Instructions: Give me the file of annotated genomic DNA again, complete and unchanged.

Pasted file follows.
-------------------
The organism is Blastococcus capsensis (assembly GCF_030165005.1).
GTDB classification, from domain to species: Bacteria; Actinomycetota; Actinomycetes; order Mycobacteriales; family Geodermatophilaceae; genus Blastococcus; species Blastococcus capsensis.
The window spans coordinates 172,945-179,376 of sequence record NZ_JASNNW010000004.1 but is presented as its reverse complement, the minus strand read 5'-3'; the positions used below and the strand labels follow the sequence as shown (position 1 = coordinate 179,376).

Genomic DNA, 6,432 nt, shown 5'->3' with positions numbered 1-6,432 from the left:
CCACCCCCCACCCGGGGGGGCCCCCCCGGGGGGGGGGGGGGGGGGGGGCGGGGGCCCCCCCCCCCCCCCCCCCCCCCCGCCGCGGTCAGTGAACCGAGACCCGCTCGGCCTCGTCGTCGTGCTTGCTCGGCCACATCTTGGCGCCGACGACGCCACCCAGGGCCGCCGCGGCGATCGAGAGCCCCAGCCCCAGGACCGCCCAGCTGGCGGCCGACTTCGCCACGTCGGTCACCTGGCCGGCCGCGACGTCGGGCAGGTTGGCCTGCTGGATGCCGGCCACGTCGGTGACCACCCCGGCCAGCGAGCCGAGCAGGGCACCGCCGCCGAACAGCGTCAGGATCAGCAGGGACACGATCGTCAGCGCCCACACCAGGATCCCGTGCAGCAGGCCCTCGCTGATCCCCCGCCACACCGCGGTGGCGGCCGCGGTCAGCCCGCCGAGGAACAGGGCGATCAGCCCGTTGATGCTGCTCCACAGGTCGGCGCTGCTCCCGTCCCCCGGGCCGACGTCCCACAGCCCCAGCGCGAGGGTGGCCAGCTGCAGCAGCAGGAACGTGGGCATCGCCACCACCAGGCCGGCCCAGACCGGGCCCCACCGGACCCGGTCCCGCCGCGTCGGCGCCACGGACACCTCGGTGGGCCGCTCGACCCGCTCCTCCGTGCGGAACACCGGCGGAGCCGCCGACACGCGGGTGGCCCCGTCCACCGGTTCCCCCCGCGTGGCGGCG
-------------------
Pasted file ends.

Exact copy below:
The organism is Blastococcus capsensis (assembly GCF_030165005.1).
GTDB classification, from domain to species: Bacteria; Actinomycetota; Actinomycetes; order Mycobacteriales; family Geodermatophilaceae; genus Blastococcus; species Blastococcus capsensis.
The window spans coordinates 172,945-179,376 of sequence record NZ_JASNNW010000004.1 but is presented as its reverse complement, the minus strand read 5'-3'; the positions used below and the strand labels follow the sequence as shown (position 1 = coordinate 179,376).

Genomic DNA, 6,432 nt, shown 5'->3' with positions numbered 1-6,432 from the left:
CCACCCCCCACCCGGGGGGGCCCCCCCGGGGGGGGGGGGGGGGGGGGGCGGGGGCCCCCCCCCCCCCCCCCCCCCCCCGCCGCGGTCAGTGAACCGAGACCCGCTCGGCCTCGTCGTCGTGCTTGCTCGGCCACATCTTGGCGCCGACGACGCCACCCAGGGCCGCCGCGGCGATCGAGAGCCCCAGCCCCAGGACCGCCCAGCTGGCGGCCGACTTCGCCACGTCGGTCACCTGGCCGGCCGCGACGTCGGGCAGGTTGGCCTGCTGGATGCCGGCCACGTCGGTGACCACCCCGGCCAGCGAGCCGAGCAGGGCACCGCCGCCGAACAGCGTCAGGATCAGCAGGGACACGATCGTCAGCGCCCACACCAGGATCCCGTGCAGCAGGCCCTCGCTGATCCCCCGCCACACCGCGGTGGCGGCCGCGGTCAGCCCGCCGAGGAACAGGGCGATCAGCCCGTTGATGCTGCTCCACAGGTCGGCGCTGCTCCCGTCCCCCGGGCCGACGTCCCACAGCCCCAGCGCGAGGGTGGCCAGCTGCAGCAGCAGGAACGTGGGCATCGCCACCACCAGGCCGGCCCAGACCGGGCCCCACCGGACCCGGTCCCGCCGCGTCGGCGCCACGGACACCTCGGTGGGCCGCTCGACCCGCTCCTCCGTGCGGAACACCGGCGGAGCCGCCGACACGCGGGTGGCCCCGTCCACCGGTTCCCCCCGCGTGGCGGCG